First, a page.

Skip to main content

'PULSE' throbs with entrepreneurial activity

James Muna
Lindsay France/University Photography
James Muna, MBA '12, founder and CEO of Bora Wear, works in Sage Atrium during PULSE, an event sponsored by Entrepreneurship@Cornell.

After Cornell's College of Engineering held a startup career fair in February, the high turnout made administrators wonder how many students had already started their own businesses, said John Jaquette, executive director of Entrepreneurship@Cornell.

That question led to the creation of PULSE, a showcase of student-run startups held April 7 in Sage Atrium. "For a lot of students, it's hard for them to recognize their own work as entrepreneurial," said Jesse McElwain '12, who organized the event. "PULSE gives them a physical location to meet other entrepreneurs on campus and see who's doing what."

At the Splat table, for example, Ricky Panzer '13 demonstrated the smartphone-powered laser tag game he had created, while his team of programmers busily wrote code.

"A lot of computer science students get recruited by big companies like Microsoft," Panzer said. "I think a lot of them don't realize how powerful they are and their potential to make projects that can really make some great impacts and even large profits."

Across the room, Alex Colket '01 presented his company, Swidjit, a social media platform for trading goods that aims to compete with Craigslist. And two tables down, James Muna, a December graduate, showcased the T-shirts he produces under the name Bora Wear. The shirts are made from African fabrics, and the profits return to Africa to help nonprofit organizations there. "It's about making Africa a better place," Muna said.

The turnout exceeded McElwain's expectations. "I'm really happy to see a mix of people here," he said. "There are undergraduates, there are graduates, there are alums -- there are even some people from town."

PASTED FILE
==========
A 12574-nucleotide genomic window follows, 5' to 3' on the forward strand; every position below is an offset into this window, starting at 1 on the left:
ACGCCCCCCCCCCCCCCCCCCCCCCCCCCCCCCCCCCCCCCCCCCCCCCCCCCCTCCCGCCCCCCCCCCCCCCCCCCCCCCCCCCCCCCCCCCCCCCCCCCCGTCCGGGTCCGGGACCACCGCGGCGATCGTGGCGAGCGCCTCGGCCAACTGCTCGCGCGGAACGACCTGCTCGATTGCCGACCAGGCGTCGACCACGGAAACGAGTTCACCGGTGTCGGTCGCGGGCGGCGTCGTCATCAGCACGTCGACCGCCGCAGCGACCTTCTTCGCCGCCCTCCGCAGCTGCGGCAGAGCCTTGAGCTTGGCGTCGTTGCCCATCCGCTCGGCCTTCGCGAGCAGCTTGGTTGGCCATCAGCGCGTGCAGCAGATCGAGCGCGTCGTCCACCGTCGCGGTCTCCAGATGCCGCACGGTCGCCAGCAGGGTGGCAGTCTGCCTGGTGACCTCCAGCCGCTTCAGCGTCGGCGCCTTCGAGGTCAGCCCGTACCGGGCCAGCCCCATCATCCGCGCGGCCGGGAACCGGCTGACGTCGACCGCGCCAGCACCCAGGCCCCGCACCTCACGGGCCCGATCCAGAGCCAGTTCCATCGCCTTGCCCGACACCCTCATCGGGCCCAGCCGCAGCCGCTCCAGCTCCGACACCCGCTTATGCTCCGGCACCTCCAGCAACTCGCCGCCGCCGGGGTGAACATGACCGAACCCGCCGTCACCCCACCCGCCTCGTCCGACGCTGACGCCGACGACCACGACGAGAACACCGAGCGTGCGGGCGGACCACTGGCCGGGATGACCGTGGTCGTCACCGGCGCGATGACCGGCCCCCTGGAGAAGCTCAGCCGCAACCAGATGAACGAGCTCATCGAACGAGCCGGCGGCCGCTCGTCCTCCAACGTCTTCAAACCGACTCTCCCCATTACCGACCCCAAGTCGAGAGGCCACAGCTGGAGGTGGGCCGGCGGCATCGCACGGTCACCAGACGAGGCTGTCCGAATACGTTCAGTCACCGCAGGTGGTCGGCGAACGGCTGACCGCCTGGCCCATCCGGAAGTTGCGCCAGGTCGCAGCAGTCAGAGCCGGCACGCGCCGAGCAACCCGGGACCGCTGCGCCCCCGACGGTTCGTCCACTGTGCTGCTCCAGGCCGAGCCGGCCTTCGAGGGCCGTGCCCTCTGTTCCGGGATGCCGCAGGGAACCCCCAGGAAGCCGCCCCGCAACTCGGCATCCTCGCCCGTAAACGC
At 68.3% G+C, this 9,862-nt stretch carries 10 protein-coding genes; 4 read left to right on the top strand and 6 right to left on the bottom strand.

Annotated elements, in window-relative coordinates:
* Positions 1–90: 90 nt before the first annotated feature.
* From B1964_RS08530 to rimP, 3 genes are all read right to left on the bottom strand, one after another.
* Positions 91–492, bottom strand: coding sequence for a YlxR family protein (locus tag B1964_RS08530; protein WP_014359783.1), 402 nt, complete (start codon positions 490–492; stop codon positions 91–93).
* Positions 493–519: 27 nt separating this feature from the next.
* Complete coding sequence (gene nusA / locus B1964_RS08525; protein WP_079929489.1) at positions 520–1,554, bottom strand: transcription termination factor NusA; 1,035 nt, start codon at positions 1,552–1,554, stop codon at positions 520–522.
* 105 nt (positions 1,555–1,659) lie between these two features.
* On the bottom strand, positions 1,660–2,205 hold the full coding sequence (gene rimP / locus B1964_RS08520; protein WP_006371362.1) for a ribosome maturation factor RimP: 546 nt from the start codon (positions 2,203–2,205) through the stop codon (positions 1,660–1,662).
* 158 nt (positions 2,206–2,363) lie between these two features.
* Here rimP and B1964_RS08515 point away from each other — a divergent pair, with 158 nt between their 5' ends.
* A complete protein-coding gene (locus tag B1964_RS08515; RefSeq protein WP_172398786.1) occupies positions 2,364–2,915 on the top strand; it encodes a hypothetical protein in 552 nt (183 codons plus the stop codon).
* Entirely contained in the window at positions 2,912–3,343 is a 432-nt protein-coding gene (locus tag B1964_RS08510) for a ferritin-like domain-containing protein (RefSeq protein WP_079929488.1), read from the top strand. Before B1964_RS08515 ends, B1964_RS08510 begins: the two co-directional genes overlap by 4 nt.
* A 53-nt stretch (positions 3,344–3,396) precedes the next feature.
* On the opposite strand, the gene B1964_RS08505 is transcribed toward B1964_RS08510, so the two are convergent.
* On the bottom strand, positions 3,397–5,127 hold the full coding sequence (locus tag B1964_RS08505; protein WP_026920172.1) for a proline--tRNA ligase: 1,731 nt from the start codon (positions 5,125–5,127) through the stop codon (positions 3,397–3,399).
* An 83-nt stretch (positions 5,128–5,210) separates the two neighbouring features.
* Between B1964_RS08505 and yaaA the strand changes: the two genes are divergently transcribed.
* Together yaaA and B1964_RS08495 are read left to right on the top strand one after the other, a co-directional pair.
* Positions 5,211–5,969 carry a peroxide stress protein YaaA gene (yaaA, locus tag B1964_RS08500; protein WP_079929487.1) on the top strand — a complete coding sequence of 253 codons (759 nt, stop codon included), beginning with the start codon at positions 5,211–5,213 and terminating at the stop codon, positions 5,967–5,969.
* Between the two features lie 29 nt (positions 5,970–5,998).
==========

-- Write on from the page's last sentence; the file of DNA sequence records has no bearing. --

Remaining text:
Dan Cohen, who runs eLab (a collaboration of Student Agencies and Entrepreneurship@Cornell to incubate student startups) and was in attendance, agreed that entrepreneurship has seen "serious growth in demand on campus." As a result, Cohen said, Student Agencies, in collaboration with Entrepreneurship@Cornell, is trying to get access to a larger space that could serve as "a hub of all entrepreneurial activity on campus."

After the PULSE event, students were invited to the grand opening of PopShop, a co-working space at 206B Dryden Road that McElwain manages, for free ice cream and to learn about what other students were doing on campus.

Both PULSE and PopShop, McElwain said, provided a "great atmosphere" for students with startups to learn from one another.

"When you have so many people in the room who know different coding languages and can help each other out with branding and marketing, with putting together a business plan, you start to see these connections being made, people helping each other out," he said.

PULSE was sponsored by Entrepreneurship@Cornell and the Entrepreneurship and Innovation Institute at the Samuel C. Johnson Graduate School of Management.

Elisabeth Rosen '12 is a writer intern for the Cornell Chronicle.

Media Contact

Joe Schwartz